Waxing nostalgic of the San Franciscan Cliff House, the Hunter Museum of American Art sits authoritatively atop a crimpy rock-face overlooking the Tennessee River. Though the architectural updates to the museum add hybrid Modern/Brutalist flavor to the original Neoclassical mansion, the feel of antiquity and awe remains the same.
Built in 1905, the mansion designed by the son of President James Garfield was completed and dubbed the Ross Faxon House, which would become a stomping ground for people of both local and national renown. After the departure of the Faxons, the house was taken over by the Thomas family of Coca Cola fame. The mansion was passed from the Thomas’s to their nephew George, and from George to the Benwood Foundation upon his death. On July 12, 1952, the George Thomas Hunter Gallery of Art opened as the first art museum in Chattanooga
Growing up in Chattanooga, the museum has always been, in my mind, another facet of the amalgam of tourist attractions, but Chief Curator Nandini Makrandi hopes for it to be a bit more. In a recent interview, I asked Nandini Makrandi about her vision for The Hunter and what she hoped to see in terms of community engagement. She responded with a deep desire for the museum to not just be a place to bring visiting family and friends, but also a place locals visit regularly. The Hunter Museum hosts a permanent collection of about 3000 pieces ranging from the eighteenth century to the 2000’s. What sets the collection apart from most is the diversity of content. The collection spanning multiple media, in conjunction with the statue gardens and rotating spotlight collections, offers something for everyone.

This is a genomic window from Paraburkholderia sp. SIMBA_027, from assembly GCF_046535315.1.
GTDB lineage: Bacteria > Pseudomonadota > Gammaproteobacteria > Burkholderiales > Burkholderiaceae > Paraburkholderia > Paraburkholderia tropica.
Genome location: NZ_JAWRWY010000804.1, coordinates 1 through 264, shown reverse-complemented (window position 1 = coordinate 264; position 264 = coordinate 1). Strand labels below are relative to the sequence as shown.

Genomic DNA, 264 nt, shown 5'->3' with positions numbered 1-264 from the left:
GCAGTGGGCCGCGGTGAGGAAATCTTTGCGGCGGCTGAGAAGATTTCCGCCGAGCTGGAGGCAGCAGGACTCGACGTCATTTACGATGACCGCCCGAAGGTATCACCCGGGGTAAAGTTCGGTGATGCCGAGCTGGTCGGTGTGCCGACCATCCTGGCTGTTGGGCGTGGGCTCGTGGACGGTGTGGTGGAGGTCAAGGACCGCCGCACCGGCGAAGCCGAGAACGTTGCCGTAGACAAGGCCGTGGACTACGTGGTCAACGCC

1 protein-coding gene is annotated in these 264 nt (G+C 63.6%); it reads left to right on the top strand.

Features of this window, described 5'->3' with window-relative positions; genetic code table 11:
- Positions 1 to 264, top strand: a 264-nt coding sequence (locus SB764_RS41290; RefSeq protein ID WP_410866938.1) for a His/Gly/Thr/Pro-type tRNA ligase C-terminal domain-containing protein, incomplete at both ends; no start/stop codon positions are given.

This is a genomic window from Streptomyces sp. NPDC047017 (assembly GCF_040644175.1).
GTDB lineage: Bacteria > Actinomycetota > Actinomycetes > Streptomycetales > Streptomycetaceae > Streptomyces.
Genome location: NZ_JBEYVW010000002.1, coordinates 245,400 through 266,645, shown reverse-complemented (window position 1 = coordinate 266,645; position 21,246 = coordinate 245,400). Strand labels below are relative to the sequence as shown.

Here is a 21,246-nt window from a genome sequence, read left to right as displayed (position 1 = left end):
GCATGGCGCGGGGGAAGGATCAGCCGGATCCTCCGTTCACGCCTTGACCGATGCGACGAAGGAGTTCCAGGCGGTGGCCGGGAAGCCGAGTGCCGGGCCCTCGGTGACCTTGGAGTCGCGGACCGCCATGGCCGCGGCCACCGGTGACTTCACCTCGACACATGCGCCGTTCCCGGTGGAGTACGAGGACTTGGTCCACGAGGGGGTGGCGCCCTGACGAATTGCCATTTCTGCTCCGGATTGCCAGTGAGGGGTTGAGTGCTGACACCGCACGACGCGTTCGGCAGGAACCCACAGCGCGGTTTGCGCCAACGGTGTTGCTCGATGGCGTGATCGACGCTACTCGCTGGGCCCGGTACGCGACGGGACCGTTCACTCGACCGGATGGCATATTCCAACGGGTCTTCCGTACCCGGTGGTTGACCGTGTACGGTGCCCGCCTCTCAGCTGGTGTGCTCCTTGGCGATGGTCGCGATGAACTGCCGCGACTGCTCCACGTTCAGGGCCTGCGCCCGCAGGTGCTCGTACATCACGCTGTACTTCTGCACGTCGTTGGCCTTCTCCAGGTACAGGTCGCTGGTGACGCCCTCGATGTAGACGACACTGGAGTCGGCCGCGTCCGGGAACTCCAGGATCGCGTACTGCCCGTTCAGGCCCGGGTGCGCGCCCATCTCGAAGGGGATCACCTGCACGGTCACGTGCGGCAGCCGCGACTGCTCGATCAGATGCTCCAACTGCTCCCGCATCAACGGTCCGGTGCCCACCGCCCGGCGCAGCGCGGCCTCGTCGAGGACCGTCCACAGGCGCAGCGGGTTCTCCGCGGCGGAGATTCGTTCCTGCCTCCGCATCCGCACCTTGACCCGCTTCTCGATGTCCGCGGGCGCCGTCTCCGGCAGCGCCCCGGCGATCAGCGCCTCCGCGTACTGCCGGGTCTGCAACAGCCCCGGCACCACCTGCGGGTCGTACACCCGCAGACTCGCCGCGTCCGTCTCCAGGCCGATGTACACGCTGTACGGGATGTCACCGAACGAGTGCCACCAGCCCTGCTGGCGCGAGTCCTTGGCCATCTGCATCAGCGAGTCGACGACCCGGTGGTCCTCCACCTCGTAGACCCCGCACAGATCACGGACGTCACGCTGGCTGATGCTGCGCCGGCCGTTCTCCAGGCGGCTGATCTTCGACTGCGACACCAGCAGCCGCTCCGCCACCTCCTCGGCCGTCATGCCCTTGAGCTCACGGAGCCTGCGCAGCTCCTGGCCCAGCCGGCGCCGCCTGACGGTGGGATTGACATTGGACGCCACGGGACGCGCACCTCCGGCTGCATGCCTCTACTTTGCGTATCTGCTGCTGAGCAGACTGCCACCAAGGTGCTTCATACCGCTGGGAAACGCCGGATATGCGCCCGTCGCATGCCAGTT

This summer, locals and visitors alike can look forward to an exhibit that can only be described as fantastic. “Enchanted: A History of Fantasy Illustration” came to The Hunter Museum on May 20th and will be installed until September 5th. The enchanting collection, previewed in this month's issue, will arrive just in time to celebrate the museum’s 70th anniversary on July 12th. To celebrate becoming a septuagenarian, the museum has been exhibiting its acquisitions, highlighting itself as a still growing part of art and culture in Chattanooga.
The celebration of its accomplishments through exhibits reminds visitors that the museum is almost alive in its constant growth. Personally, I cannot wait to see how the Hunter Museum of American will continue its maturity into an institution of preeminence in the years to come.